2010-2011 Annual Report
14N solid-state NMR spectroscopy of pharmaceuticals and their
Stanislav L. Veinberg,a Christopher R. Mireault,a Kristopher J. Harris,a Luke A. O’Dellb and
(a) Department of Chemistry and Biochemistry, University of Windsor, Windsor, Ontario
(b) Steacie Institute for Molecular Sciences, National Research Council, Ottawa, Ontario
In a previous publication by our group , we demonstrated that 35Cl solid-state NMR (SSNMR) spectroscopy is a powerful complimentary technique to powder X-ray diffraction (XRD) and 13C
SSNMR for the study of pharmaceutical polymorphs. It provides clear information on the number of chlorine sites and shows great utility for identifying sites in non-crystalline, disordered or even impurity phases, or in cases where the solid-state 13C NMR spectra or powder XRD data are unable to
differentiate polymorphs. However, there are many pharmaceuticals and associated polymorphs that are not crystallized as hydrochloride (HCl) salts; hence, there is a need for additional probe nuclei.
Nitrogen is present in many pharmaceuticals and may serve as an attractive probe nucleus. Nitrogen
has two NMR active nuclei (14N and 15N) which are 99.63 % and 0.37 % naturally abundant,
respectively. Recent optimization of the
WURST-QCPMG pulse sequence [2,3] and availability of high magnetic fields (21.1 T)
nucleus possible. Nitrogen-14 is a spin-1
nucleus, has a non-zero electric quadrupole moment (eQ
= 20.44 mb) and a low gyromagnetic ratio (γ = 1.93 × 107 rad T−1
s−1). Previous studies have demonstrated the sensitivity of the 14N solid-state NMR spectra
to local nitrogen environments [2,4]; thus, we
would like to explore the possibility of using 14N SSNMR for pharmaceutical polymorph differentiation.
In this study, a series of pharmaceuticals and
14N powder patterns of (a)
bupiv I, C
Q = 1.00 their associated polymorphs have been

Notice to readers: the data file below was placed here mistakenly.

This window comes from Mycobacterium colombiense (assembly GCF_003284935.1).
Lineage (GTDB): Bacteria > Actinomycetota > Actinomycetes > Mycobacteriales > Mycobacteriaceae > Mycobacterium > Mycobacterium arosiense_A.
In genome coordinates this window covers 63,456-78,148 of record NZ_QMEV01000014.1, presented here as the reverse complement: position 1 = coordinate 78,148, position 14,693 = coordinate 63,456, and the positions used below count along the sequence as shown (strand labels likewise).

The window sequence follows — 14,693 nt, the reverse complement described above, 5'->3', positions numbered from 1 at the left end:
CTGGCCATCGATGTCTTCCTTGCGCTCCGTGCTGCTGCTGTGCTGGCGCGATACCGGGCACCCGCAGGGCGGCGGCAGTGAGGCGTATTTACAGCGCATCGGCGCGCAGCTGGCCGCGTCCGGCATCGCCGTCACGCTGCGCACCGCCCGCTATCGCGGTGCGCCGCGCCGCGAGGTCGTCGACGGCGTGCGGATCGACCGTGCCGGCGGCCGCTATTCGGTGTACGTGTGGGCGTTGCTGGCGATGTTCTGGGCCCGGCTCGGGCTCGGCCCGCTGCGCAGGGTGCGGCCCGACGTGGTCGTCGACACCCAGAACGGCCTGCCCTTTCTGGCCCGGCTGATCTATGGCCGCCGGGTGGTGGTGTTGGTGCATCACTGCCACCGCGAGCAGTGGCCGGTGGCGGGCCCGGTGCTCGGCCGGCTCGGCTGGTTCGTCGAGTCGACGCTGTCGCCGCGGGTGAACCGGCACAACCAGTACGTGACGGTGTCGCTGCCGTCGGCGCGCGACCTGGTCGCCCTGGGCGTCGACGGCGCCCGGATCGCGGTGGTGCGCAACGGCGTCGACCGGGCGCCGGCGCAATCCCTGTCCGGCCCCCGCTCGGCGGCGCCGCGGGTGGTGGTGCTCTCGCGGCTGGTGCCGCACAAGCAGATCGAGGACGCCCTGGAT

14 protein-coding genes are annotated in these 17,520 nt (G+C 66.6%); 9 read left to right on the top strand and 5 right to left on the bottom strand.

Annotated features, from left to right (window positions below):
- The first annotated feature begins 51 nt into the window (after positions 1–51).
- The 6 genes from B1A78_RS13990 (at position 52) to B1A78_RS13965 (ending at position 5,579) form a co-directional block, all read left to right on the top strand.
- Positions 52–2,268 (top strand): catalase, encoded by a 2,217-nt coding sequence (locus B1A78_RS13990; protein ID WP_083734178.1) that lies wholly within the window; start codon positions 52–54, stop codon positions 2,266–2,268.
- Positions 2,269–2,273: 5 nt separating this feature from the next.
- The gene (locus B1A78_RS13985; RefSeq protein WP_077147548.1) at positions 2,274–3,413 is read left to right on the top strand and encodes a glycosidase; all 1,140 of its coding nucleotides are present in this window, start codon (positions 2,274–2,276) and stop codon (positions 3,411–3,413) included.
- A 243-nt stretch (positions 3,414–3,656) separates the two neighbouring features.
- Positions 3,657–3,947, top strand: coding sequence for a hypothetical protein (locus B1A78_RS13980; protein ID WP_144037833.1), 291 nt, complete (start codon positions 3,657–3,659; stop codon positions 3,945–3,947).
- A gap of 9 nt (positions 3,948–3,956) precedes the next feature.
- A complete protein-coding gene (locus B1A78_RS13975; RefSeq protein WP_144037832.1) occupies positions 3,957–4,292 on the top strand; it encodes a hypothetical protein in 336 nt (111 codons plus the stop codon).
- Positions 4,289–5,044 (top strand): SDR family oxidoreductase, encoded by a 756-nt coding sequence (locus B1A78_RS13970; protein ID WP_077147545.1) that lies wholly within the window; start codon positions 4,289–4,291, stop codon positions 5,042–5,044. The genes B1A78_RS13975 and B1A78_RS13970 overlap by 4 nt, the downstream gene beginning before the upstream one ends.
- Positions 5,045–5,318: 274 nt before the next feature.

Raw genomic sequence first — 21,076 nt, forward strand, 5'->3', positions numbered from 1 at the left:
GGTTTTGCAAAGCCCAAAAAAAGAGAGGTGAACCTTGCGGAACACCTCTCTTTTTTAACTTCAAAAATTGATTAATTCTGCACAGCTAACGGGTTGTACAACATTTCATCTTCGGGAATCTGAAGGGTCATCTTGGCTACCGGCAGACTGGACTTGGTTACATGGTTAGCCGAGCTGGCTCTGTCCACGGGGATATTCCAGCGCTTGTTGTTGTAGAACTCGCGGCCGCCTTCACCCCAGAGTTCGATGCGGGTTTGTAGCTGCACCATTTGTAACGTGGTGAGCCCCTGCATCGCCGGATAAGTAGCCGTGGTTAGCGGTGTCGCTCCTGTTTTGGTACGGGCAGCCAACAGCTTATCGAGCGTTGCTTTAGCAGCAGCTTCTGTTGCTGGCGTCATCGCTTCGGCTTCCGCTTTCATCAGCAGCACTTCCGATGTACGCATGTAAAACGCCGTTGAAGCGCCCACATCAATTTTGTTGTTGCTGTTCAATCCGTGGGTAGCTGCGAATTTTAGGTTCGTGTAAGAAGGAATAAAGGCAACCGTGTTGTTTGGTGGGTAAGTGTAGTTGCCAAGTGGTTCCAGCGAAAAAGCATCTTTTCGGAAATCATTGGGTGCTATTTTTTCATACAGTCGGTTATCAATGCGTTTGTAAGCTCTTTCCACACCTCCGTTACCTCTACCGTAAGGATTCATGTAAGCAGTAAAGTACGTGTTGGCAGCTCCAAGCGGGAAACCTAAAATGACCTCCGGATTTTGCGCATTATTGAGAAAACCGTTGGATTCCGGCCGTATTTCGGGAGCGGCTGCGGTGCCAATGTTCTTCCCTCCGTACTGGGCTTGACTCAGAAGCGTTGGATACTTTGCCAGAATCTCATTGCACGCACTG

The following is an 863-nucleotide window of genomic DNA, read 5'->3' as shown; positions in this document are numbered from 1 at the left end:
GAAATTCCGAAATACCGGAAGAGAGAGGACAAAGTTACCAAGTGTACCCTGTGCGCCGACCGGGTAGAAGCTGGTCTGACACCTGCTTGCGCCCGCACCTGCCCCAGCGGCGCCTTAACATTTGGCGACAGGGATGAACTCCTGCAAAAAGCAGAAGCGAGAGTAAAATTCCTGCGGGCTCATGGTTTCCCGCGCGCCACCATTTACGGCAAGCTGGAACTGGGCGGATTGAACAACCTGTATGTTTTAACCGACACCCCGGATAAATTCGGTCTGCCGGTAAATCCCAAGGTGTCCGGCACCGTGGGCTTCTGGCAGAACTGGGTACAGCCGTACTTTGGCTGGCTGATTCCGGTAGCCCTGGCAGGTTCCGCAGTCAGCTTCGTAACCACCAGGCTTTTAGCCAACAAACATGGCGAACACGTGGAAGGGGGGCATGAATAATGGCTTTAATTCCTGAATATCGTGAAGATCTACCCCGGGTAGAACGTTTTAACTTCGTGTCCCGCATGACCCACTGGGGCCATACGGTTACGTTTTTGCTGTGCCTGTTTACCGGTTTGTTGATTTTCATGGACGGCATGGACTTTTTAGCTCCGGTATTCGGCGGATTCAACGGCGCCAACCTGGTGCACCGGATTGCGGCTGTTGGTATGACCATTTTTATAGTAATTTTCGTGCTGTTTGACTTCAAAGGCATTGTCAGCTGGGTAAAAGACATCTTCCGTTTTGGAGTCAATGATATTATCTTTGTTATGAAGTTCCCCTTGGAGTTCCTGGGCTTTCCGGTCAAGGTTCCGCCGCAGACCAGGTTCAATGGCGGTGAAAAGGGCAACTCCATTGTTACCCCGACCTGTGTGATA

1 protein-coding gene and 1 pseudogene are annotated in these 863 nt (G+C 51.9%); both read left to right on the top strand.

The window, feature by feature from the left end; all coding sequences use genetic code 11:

MHz and ηQ = 0.31 and (b)
bupiv II, C
Q = 1.25 MHz and ηQ
= 0.22. The spectra taken at 21.1 T are composed of 2 and investigated by 14N SSNMR. The samples were
4 sub-spectra, respectively, and took ca.
8 and 16 hours, chosen such that they all contained nitrogen
respectively, to collect. Dashed lines highlight discontinuities of bupiv I.
atoms in pseudo-tetrahedral environments,
2010-2011 Annual Report
which have been previously demonstrated to be amenable to 14N SSNMR . Results from two
Bupivacaine HCl (bupiv) contains a nitrogen
atom bonded to three carbon atoms and one (a)
hydrogen atom. The two polymorphs, bupiv I and bupiv II, were prepared by recrystallization
from a 50/50 mixture of water and acetone and by heating to 170°C, respectively. 14N SSNMR
spectra for the two polymorphs show distinct (b)
discontinuities (horns, shoulders and feet)
marked by the dashed lines (Figure 1).
Accordingly, the C
Q and ηQ values are different
for each sample. The crystal structures of both
polymorph phases of bupiv are known; it is clear Figure 2:
14N powder patterns of (a)
mexil I, C
Q = 0.915
that the local environments of the nitrogen MHz and ηQ = 0.125 and (b)
mexil III, C
Q = 0.97 MHz and
atoms are distinct from one another due to ηQ = 0.13. The spectra recorded at 21.1 T are composed of
2 and 4 sub-spectra, respectively, and took ca.
2 and 5
variation in hydrogen bond lengths and hours, respectively, to collect. Dashed vertical lines positions.
Mexiletine HCl (mexil) contains a nitrogen atom bonded to one carbon atom and three hydrogen atoms. Two polymorphs of mexil were studied; mexil I, which was recrystallized from water, and mexil III,
which was produced by heating mexil I to 160 °C. Their 14N powder patterns appear different, although they yield similar quadrupolar parameters (Figure 2). The mexil III powder pattern displays
significant broadening, which may arise from a number of possible scenarios, including decreased long-range order, local dynamic processes, and/or an increased number of longer-range 14N-1H dipolar
couplings (some of which may alter the relaxation characteristics of the 14N nuclei in this sample). Although a crystal structure for mexil III is not available, based on the quadrupolar parameters of the two systems, it can be concluded that the nitrogen environment varies only slightly between the two
polymorphs. We are currently continuing our investigation of pharmaceutical polymorph systems using 14N SSNMR.
 H. Hamaed, J.M. Pawlowski, B.F.T. Cooper, R. Fu, S.H. Eichhorn, and R.W. Schurko, J. Am. Chem.
 L.A. O’Dell and R.W. Schurko, Chem. Phys. Lett. 464
 L.A. O’Dell and R.W. Schurko, J. Am. Chem. Soc. 131
 L.A. O’Dell, R.W. Schurko, K.J. Harris, J. Autschbach, and C.I. Ratcliffe, J. Am. Chem. Soc. 133
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